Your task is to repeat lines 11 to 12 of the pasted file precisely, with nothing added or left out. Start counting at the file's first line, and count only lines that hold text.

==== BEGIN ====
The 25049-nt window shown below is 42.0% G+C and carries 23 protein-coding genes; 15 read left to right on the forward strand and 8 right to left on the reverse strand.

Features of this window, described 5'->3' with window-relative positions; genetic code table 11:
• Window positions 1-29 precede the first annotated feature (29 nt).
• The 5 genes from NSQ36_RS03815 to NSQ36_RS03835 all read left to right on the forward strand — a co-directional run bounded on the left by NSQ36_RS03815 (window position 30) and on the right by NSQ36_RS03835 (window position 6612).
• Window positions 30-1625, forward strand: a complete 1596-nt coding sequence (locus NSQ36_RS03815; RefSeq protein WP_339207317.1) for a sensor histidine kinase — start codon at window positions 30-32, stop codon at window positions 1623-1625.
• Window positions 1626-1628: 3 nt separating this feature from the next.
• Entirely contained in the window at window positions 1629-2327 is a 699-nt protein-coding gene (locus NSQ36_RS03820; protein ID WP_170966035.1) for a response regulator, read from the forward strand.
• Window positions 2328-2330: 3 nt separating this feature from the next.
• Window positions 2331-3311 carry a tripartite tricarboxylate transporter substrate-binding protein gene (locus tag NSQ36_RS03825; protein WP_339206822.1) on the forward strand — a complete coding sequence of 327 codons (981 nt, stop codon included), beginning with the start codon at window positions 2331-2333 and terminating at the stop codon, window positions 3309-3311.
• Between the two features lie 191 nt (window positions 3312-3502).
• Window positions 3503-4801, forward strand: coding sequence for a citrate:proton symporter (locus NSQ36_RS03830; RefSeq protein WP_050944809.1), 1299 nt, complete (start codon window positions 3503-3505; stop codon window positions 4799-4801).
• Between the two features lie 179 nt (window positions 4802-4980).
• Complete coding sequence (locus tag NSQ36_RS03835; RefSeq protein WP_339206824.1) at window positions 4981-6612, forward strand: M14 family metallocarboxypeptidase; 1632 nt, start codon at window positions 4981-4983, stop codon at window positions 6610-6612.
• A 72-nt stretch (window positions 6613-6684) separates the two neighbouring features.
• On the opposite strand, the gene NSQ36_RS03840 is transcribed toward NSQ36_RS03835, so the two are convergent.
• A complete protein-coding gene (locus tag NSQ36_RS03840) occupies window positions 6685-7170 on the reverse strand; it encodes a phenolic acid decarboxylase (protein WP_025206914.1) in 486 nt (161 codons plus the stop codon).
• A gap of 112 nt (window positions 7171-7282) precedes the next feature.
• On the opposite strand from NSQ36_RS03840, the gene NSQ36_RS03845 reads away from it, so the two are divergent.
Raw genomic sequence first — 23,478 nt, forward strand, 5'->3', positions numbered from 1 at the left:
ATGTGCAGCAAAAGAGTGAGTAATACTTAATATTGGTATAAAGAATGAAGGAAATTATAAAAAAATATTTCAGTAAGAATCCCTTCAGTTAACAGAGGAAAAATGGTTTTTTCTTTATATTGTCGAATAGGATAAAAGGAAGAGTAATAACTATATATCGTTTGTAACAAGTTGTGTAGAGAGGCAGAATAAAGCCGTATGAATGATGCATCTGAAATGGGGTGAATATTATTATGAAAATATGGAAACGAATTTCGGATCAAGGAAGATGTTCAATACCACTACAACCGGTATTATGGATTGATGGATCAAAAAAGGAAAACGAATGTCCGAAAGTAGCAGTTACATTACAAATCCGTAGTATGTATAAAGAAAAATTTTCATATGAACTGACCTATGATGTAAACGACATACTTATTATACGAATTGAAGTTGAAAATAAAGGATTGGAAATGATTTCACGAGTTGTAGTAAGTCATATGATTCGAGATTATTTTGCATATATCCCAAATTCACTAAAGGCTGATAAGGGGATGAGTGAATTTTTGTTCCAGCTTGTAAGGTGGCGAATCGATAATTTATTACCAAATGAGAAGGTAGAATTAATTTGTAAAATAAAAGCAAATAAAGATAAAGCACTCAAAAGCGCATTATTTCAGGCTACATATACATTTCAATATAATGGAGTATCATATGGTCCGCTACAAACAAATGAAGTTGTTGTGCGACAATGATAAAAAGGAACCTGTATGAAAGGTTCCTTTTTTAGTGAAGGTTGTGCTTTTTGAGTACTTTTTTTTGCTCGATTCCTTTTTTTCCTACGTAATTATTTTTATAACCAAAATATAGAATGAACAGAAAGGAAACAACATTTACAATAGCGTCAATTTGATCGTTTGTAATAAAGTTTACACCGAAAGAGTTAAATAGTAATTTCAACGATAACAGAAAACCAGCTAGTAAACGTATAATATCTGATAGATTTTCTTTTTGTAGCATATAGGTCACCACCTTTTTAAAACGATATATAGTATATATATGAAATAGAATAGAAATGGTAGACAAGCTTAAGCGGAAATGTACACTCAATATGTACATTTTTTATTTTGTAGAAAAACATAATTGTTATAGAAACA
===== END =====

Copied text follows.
• Window positions 3503-4801, forward strand: coding sequence for a citrate:proton symporter (locus NSQ36_RS03830; RefSeq protein WP_050944809.1), 1299 nt, complete (start codon window positions 3503-3505; stop codon window positions 4799-4801).
• Between the two features lie 179 nt (window positions 4802-4980).